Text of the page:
Finance watchdogs busted for cruising porn sites

Last updated 13:49 23/04/2010

Relevant offers

World

Danielle McLaughlin: First 100 days shows Trump to be a shameless Washington swamp-filler In first 100 days, a reversal of fortune for Donald Trump favourites on Wall Street Thousands of Canadian families will soon get paid for doing nothing Donald Trump order could open Pacific Ocean, Arctic to new oil and gas drilling Malta scandal exposes New Zealand trusts again Amazon's Jeff Bezos makes $4.8 billion in five-minute share surge After a long life together, elderly couple die minutes apart while holding hands Uber's self-drive boss crashes and burns over trade secrets scandal Hollywood writers strike back as pay packets shrink Australia's Network Ten could be sold for parts if it fails to improve earnings

Senior staffers at the US Securities and Exchange Commission spent hours surfing pornographic websites on government-issued computers while they were being paid to police the financial system, a report shows.

The SEC's inspector-general conducted 33 probes of employees of the financial watchdog, looking at explicit images in the past five years, according to a memo obtained by The Associated Press.

The memo says 31 of those probes occurred in the 2-1/2 years since the financial system teetered and nearly crashed.

It was written by SEC Inspector General David Kotz in response to a request from US Sen. Charles Grassley.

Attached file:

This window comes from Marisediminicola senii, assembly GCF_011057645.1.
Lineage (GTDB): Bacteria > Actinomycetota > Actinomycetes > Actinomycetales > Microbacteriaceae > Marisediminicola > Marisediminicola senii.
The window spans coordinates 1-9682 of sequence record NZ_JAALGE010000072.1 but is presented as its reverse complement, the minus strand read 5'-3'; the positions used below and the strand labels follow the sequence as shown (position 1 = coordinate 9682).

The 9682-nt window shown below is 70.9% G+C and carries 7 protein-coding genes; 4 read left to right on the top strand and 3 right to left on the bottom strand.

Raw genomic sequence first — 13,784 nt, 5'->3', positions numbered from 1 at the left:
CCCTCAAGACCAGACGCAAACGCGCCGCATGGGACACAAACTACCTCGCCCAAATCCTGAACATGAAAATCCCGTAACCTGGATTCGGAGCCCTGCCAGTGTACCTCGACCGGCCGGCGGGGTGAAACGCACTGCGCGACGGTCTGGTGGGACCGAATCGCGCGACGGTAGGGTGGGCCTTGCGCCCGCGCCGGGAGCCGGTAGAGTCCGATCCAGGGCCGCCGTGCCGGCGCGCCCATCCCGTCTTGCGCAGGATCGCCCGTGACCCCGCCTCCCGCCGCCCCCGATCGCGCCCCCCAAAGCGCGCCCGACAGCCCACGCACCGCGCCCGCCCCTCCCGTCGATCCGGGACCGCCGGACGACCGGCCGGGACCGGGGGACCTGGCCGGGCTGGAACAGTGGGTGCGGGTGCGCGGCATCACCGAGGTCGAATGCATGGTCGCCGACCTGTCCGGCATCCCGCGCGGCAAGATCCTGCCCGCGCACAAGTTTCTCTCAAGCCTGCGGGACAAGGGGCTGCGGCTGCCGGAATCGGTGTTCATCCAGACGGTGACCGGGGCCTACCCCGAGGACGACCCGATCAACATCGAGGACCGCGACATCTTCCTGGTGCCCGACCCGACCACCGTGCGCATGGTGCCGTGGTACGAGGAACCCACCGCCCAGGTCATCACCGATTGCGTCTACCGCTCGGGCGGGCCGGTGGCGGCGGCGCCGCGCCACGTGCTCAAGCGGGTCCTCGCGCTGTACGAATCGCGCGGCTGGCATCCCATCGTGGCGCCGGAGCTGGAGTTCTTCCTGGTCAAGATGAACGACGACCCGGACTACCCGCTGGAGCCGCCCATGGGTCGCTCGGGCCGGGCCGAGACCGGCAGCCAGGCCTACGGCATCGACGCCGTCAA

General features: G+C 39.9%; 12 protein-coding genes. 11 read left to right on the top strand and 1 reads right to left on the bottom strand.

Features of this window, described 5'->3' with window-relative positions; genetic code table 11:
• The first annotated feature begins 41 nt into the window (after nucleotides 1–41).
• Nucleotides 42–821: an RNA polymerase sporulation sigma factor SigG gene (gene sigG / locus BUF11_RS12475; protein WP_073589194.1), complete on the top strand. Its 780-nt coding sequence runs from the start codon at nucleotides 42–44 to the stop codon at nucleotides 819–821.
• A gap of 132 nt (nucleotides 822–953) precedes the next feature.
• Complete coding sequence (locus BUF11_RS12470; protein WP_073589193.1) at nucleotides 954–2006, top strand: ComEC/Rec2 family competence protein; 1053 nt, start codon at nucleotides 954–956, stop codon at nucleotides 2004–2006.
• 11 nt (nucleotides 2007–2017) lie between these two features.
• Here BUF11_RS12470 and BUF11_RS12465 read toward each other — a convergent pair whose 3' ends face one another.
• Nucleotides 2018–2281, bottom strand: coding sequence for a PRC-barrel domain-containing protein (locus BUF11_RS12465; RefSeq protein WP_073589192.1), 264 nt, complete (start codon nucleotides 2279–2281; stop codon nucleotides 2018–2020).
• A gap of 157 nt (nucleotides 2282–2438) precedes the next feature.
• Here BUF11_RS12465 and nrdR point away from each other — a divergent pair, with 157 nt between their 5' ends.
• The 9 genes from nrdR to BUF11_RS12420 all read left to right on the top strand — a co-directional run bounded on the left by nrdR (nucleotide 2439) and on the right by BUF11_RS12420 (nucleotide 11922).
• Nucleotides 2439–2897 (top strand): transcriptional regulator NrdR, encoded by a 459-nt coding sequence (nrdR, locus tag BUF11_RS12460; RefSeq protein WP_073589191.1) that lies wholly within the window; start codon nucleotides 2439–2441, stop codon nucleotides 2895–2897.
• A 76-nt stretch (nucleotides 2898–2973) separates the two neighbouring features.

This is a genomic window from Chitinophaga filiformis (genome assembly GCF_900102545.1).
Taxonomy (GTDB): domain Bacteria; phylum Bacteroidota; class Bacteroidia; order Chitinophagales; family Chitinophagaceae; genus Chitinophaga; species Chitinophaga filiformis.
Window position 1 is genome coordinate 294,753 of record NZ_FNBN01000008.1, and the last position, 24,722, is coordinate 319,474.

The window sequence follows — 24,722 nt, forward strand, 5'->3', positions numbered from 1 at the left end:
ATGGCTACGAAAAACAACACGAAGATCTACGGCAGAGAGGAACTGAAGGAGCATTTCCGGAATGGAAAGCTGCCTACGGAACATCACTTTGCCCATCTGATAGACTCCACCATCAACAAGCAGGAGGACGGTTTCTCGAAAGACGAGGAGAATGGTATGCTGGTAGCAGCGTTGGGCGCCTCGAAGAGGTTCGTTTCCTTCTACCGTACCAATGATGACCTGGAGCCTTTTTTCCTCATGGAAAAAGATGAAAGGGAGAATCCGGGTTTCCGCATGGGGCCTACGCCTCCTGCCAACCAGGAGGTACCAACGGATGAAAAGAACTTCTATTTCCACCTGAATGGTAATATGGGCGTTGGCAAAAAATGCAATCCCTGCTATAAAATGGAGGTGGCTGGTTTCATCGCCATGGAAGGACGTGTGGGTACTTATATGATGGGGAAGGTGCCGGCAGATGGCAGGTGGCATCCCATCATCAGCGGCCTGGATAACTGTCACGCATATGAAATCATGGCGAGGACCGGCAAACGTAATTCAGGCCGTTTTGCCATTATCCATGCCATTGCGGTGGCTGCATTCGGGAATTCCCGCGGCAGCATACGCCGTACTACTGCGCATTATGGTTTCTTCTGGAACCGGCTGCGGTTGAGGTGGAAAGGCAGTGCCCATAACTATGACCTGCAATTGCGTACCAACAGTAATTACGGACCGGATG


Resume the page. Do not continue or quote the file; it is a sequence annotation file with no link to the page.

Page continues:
An SEC spokesman declined to comment.

The memo was first reported Thursday evening by ABC News. It summarises findings of past inspector general probes and reports some shocking findings:

- A senior attorney at the SEC's Washington headquarters spent up to eight hours a day looking at and downloading pornography. When he ran out of hard drive space, he burned the files to CDs or DVDs, which he kept in boxes around his office.

- An accountant was blocked more than 16,000 times in a month from visiting websites classified as "Sex" or "Pornography." Yet he still managed to amass a collection of "sexually suggestive and inappropriate images" on his hard drive.

- Seventeen of the employees were "at a senior level," earning salaries of up to US$222,418 (NZ$312,802).

- The number of cases jumped from two in 2007 to 16 in 2008. The cracks in the financial system emerged in mid-2007 and spread into full-blown panic by the fall of 2008.

Ad Feedback

- AP

Special offers

Featured Promotions

Sponsored Content